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OC Register: Alexander: SoCal’s all-time blockbuster deals

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The Rams’ deal for pass rusher extraordinaire Von Miller this week reiterated a fact of life in Southern California professional sports, as we noted at the time: Teams and executives that truly understand this market and its demands aren’t afraid to swing for the fences, to go bold in acquiring franchise talent rather than remaining meek and hoping that developing their own will be enough.

There’s a long history of it in this market. But which are the most consequential deals, the ones that had the greatest impact on their teams, their region or their sport? We’ve got the list, in order of relevance. It will probably start some arguments, but isn’t that the point of a good list?

The top 10:

Wayne Gretzky to the Kings, 1988: The trade was Gretzky, Marty McSorley and Mike Krushelnyski from Edmonton to Los Angeles for Jim Carson, Martin Gelinas, cash and first-round picks in 1989, ’91 and ’93. None of the picks made an impact. Carson and Gelinas were mildly successful. Meanwhile, all Gretzky did was rejuvenate the Kings franchise and make hockey relevant here. Without Gretzky, there are no Anaheim Ducks, and there might be no Staples Center. (That makes up for the fact the Gretzky Kings only got to the Stanley Cup Final once and, maybe, were one illegal stick away from beating Montreal.)

Kareem Abdul-Jabbar to the Lakers, 1975: The trade: Kareem and Walt Wesley from Milwaukee for Junior Bridgeman, Dave Meyers, Elmore Smith and Brian Winters. Out of that group, there was one Hall of Famer. It’s part of a Laker tradition – find the best big man available and bring him home. Kareem was a big city guy (grew up in New York, went to UCLA), and SoCal was a far better fit than the upper Midwest. And, after Magic Johnson got here, Kareem won five rings in L.A.

Shaq and Kobe to the Lakers, 1996: It was a two-part transaction: Shaquille O’Neal coming to L.A. as a free agent and incumbent center Vlade Divac being traded to Charlotte for the draft pick that would become Kobe Bryant. The stress involved put GM Jerry West in the hospital for exhaustion, and the path wasn’t always smooth after the two joined forces in L.A., but they eventually won three straight titles together from 2000-02 and Kobe added two more at the end of the decade.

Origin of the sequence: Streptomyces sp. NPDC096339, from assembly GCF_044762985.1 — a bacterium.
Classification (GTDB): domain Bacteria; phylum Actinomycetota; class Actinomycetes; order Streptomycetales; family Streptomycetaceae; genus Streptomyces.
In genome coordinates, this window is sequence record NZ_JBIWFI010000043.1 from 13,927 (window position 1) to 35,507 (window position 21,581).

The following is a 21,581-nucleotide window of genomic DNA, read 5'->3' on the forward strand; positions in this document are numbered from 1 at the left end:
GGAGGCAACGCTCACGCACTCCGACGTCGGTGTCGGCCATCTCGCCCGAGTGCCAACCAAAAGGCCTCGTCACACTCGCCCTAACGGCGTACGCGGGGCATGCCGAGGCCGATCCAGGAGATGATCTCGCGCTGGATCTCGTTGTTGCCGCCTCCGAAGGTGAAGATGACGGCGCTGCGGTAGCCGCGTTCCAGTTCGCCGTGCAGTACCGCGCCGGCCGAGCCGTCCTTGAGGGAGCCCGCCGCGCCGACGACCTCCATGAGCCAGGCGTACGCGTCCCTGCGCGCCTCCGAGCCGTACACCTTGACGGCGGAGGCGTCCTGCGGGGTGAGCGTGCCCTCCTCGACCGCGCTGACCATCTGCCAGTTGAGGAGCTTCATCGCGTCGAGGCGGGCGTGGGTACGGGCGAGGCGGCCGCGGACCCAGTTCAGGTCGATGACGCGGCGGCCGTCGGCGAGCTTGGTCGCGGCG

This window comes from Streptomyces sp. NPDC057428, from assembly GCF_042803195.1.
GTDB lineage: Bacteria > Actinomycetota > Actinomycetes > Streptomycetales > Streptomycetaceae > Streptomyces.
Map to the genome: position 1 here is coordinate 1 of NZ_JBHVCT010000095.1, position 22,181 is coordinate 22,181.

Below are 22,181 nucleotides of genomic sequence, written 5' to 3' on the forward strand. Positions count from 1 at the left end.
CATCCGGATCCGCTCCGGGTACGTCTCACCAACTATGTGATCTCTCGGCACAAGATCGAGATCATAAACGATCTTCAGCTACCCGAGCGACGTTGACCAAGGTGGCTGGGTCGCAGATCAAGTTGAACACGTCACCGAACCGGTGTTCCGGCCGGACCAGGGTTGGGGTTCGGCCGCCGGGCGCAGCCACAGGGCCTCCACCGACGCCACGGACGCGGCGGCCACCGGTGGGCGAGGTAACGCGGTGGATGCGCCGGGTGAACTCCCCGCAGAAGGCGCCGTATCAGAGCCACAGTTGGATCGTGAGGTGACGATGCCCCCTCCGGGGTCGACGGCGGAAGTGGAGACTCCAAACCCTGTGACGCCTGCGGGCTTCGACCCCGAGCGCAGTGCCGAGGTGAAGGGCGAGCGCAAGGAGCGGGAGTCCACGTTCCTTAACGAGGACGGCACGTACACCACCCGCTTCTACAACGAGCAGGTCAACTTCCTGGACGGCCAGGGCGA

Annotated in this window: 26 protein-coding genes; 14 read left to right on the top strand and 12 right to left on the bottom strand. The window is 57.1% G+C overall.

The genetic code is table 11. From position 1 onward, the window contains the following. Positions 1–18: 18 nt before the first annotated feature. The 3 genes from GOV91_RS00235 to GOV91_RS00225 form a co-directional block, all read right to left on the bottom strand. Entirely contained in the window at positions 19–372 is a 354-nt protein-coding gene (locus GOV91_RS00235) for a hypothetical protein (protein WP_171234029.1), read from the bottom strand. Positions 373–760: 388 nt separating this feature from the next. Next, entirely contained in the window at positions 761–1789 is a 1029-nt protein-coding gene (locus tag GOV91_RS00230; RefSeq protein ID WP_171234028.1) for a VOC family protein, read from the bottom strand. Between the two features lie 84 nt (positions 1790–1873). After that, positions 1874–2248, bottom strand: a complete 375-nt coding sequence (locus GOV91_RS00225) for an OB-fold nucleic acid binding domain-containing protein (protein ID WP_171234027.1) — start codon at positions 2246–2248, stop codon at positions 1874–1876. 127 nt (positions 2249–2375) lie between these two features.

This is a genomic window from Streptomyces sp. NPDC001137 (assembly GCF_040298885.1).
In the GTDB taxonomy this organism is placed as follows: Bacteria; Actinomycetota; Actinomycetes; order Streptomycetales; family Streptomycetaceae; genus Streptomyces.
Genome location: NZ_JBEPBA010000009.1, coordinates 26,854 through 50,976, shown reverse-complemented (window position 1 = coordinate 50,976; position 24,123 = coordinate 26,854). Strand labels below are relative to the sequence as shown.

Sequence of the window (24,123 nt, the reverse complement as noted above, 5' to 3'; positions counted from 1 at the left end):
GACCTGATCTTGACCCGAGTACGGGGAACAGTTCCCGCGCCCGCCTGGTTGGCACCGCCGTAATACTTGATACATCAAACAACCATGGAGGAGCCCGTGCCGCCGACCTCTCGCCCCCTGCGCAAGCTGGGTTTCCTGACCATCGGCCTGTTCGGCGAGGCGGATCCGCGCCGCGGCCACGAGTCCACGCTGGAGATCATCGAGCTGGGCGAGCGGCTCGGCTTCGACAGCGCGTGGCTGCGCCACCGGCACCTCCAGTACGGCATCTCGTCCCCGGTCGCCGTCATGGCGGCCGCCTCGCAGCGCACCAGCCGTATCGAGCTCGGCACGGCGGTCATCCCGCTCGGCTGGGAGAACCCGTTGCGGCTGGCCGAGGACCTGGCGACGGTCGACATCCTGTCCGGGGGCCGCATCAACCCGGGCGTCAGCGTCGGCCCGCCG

David Beckham to the Galaxy, 2007: The Galaxy’s signing of the international superstar changed the trajectory of Major League Soccer. The league’s “designated player” rule, allowing certain players’ salaries to not count against the salary cap, was devised first of all for Beckham’s benefit and later used to bring other international superstars to these shores. Here, too, there was turbulence, specifically involving Beckham and domestic superstar Landon Donovan, but toward the end of his six-season run, the Galaxy was the class of the league and won back-to-back titles in 2011 and ’12. (And now both Beckham and Donovan have statues in front of the Galaxy’s stadium in Carson.)

Mookie Betts to the Dodgers, 2020: After all of those occasions when Andrew Friedman kicked the tires on various deals but couldn’t close, it shocked Dodger fans when he pulled this one off in January of ’20: Betts, entering his walk year, from Boston with David Price for Alex Verdugo, Jeter Downs and Connor Wong. Then it shocked the fans even more when, on the eve of the pandemic-delayed season, the Dodgers signed Betts to a 12-year contract. Our theory always has been that with a long-term contract, if you win a championship early in that process it’s already paid off. Betts took care of that the first year, and he should remain an impact player for some time.